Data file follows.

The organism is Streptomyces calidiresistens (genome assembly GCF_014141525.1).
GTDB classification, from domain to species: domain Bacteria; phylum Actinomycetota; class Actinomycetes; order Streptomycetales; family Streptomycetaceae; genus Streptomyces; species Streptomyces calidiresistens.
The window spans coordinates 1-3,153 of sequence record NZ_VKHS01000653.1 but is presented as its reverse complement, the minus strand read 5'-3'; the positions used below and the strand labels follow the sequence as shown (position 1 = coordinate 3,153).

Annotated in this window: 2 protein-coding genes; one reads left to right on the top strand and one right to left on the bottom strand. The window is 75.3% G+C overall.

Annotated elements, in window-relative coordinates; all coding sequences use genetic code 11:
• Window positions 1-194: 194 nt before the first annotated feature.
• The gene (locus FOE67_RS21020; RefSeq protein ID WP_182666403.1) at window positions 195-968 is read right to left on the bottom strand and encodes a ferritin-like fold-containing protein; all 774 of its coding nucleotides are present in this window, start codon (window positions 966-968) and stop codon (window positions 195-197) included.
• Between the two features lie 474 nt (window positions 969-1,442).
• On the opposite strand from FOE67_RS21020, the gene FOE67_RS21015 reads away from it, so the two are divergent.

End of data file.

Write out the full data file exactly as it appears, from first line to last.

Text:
The organism is Streptomyces calidiresistens (genome assembly GCF_014141525.1).
GTDB classification, from domain to species: domain Bacteria; phylum Actinomycetota; class Actinomycetes; order Streptomycetales; family Streptomycetaceae; genus Streptomyces; species Streptomyces calidiresistens.
The window spans coordinates 1-3,153 of sequence record NZ_VKHS01000653.1 but is presented as its reverse complement, the minus strand read 5'-3'; the positions used below and the strand labels follow the sequence as shown (position 1 = coordinate 3,153).

Annotated in this window: 2 protein-coding genes; one reads left to right on the top strand and one right to left on the bottom strand. The window is 75.3% G+C overall.

Annotated elements, in window-relative coordinates; all coding sequences use genetic code 11:
• Window positions 1-194: 194 nt before the first annotated feature.
• The gene (locus FOE67_RS21020; RefSeq protein ID WP_182666403.1) at window positions 195-968 is read right to left on the bottom strand and encodes a ferritin-like fold-containing protein; all 774 of its coding nucleotides are present in this window, start codon (window positions 966-968) and stop codon (window positions 195-197) included.
• Between the two features lie 474 nt (window positions 969-1,442).
• On the opposite strand from FOE67_RS21020, the gene FOE67_RS21015 reads away from it, so the two are divergent.